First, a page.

I'm one of these people who don't see the world as black or white. For me it's all shades of grey.
As a result, for example, although I don't believe in God I'm an agnostic, not an atheist. That's because although there's no proof that God exists, there's none that he doesn't either. On this one I'm happy to wait and see. I'll find out soon enough. If he/she does exist by the way, I'm going to treat him/her as an equal, on my terms. I don't bend my knee to anyone. Now, I realise this might get me into trouble in the afterlife, but there are SOME things I believe in, and equality is one of them.
My lack of a rigid belief system can get me into trouble. I find it hard to condemn Tony Blair totally for example. I think he's a bit of a fraud and a chancer, a guy whose ambition has got him way out of his depth. But some of the things he's tried to do seem okay to me. Geez. I've said that and now I can't think of any examples. Not one. I'll move on quickly.
George Bush is more problematic. All I can say in his defence is that he truly believes in what he is doing. Doesn't make him right, of course. He has a rigid belief system. For him the world really is black and white. People like that - and there are a lot about in every walk of life - scare me rigid.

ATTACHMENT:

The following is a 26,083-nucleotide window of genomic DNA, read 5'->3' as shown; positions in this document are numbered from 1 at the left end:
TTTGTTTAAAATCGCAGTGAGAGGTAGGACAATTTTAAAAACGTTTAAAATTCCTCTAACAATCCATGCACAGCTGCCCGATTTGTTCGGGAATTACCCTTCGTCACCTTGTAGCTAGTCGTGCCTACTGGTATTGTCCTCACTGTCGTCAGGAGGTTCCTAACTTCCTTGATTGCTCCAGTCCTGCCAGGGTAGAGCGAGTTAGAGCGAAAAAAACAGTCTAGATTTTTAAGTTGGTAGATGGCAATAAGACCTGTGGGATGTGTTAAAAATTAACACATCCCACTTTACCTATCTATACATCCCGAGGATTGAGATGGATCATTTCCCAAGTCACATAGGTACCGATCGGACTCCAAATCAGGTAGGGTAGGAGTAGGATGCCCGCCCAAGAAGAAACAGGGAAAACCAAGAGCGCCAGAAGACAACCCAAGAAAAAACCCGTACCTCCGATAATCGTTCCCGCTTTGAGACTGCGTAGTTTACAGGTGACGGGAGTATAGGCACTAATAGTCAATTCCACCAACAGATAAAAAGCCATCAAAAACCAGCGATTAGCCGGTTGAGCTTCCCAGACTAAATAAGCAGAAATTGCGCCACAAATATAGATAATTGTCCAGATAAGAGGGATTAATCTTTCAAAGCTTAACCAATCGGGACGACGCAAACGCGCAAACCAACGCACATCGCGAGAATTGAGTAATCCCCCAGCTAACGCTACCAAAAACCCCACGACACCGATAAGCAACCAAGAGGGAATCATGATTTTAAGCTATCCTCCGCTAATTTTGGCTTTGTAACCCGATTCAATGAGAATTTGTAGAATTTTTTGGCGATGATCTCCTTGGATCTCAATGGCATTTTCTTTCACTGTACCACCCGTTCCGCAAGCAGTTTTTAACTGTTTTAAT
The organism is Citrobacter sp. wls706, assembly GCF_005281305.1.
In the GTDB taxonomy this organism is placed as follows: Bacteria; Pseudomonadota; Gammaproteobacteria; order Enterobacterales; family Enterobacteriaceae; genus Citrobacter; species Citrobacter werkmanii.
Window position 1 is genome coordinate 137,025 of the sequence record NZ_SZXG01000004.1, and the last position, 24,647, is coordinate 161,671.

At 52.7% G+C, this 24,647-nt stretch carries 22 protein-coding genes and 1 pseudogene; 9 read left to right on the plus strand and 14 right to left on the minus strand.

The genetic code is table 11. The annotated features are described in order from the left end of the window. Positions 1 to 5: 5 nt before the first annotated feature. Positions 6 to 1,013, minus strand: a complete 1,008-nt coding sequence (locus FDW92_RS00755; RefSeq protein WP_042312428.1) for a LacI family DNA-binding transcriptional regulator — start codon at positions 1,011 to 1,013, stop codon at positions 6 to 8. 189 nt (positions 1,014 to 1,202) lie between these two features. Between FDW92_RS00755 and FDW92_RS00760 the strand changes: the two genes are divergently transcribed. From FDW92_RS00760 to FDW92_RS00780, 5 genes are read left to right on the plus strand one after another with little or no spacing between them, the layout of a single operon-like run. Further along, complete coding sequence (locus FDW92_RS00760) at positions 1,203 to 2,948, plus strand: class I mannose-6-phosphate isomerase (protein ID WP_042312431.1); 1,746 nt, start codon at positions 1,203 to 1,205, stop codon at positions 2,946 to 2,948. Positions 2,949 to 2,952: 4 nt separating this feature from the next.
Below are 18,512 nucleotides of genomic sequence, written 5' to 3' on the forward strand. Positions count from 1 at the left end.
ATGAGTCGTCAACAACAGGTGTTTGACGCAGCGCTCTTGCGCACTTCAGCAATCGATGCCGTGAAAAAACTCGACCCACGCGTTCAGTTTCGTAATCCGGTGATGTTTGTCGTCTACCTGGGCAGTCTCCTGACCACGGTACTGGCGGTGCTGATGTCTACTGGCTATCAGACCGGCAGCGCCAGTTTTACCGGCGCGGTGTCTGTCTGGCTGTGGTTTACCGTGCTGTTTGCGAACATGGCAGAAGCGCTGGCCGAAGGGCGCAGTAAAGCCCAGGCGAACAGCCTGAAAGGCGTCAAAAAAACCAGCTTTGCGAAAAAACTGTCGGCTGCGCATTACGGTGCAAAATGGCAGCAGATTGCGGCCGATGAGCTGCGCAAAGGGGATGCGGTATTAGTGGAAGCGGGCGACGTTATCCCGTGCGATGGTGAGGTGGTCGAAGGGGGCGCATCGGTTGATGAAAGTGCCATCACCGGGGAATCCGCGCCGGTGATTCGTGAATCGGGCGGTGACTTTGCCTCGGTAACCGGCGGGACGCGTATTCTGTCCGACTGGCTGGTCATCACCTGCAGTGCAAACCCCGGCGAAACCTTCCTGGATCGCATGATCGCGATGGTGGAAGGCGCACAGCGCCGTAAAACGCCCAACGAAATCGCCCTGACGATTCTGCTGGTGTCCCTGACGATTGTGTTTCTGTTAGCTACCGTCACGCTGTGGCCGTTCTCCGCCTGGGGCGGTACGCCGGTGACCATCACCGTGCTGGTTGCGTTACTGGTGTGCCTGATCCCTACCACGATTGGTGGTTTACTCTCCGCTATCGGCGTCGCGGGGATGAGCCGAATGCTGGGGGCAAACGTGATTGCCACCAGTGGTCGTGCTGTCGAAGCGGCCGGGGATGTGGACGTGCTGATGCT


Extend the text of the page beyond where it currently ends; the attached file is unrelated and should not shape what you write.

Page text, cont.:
Call me a bleeding heart liberal if you like but the more you look at any issue the less clear cut the answer seems. That isn't a recipe for inaction, simply for more considered action.
Still, you can't tell people can you. I used to work for a guy who would argue about everything. Whatever you said he would take issue with you. One day, out of exasperation, I said, "Jeez, George, your impossible. You'd argue that black was white."
"Black isn't a colour," was his immediate rejoinder.